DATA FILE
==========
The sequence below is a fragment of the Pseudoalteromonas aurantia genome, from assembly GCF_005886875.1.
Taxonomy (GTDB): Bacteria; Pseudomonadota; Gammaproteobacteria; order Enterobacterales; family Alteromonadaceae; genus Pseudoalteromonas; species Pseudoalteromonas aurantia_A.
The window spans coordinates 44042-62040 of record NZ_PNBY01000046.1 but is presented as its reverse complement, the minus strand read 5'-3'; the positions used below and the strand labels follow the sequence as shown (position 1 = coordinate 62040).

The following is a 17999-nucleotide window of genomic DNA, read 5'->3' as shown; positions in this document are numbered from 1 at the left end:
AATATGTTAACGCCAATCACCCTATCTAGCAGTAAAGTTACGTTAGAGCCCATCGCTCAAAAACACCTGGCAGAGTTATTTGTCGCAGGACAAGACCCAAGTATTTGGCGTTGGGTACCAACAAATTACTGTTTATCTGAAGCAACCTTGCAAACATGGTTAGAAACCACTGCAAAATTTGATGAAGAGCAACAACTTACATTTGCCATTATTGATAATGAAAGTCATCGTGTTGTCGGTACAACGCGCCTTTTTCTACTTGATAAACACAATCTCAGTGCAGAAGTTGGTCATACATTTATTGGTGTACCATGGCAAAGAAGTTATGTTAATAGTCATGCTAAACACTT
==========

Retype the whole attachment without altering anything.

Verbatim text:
The sequence below is a fragment of the Pseudoalteromonas aurantia genome, from assembly GCF_005886875.1.
Taxonomy (GTDB): Bacteria; Pseudomonadota; Gammaproteobacteria; order Enterobacterales; family Alteromonadaceae; genus Pseudoalteromonas; species Pseudoalteromonas aurantia_A.
The window spans coordinates 44042-62040 of record NZ_PNBY01000046.1 but is presented as its reverse complement, the minus strand read 5'-3'; the positions used below and the strand labels follow the sequence as shown (position 1 = coordinate 62040).

The following is a 17999-nucleotide window of genomic DNA, read 5'->3' as shown; positions in this document are numbered from 1 at the left end:
AATATGTTAACGCCAATCACCCTATCTAGCAGTAAAGTTACGTTAGAGCCCATCGCTCAAAAACACCTGGCAGAGTTATTTGTCGCAGGACAAGACCCAAGTATTTGGCGTTGGGTACCAACAAATTACTGTTTATCTGAAGCAACCTTGCAAACATGGTTAGAAACCACTGCAAAATTTGATGAAGAGCAACAACTTACATTTGCCATTATTGATAATGAAAGTCATCGTGTTGTCGGTACAACGCGCCTTTTTCTACTTGATAAACACAATCTCAGTGCAGAAGTTGGTCATACATTTATTGGTGTACCATGGCAAAGAAGTTATGTTAATAGTCATGCTAAACACTT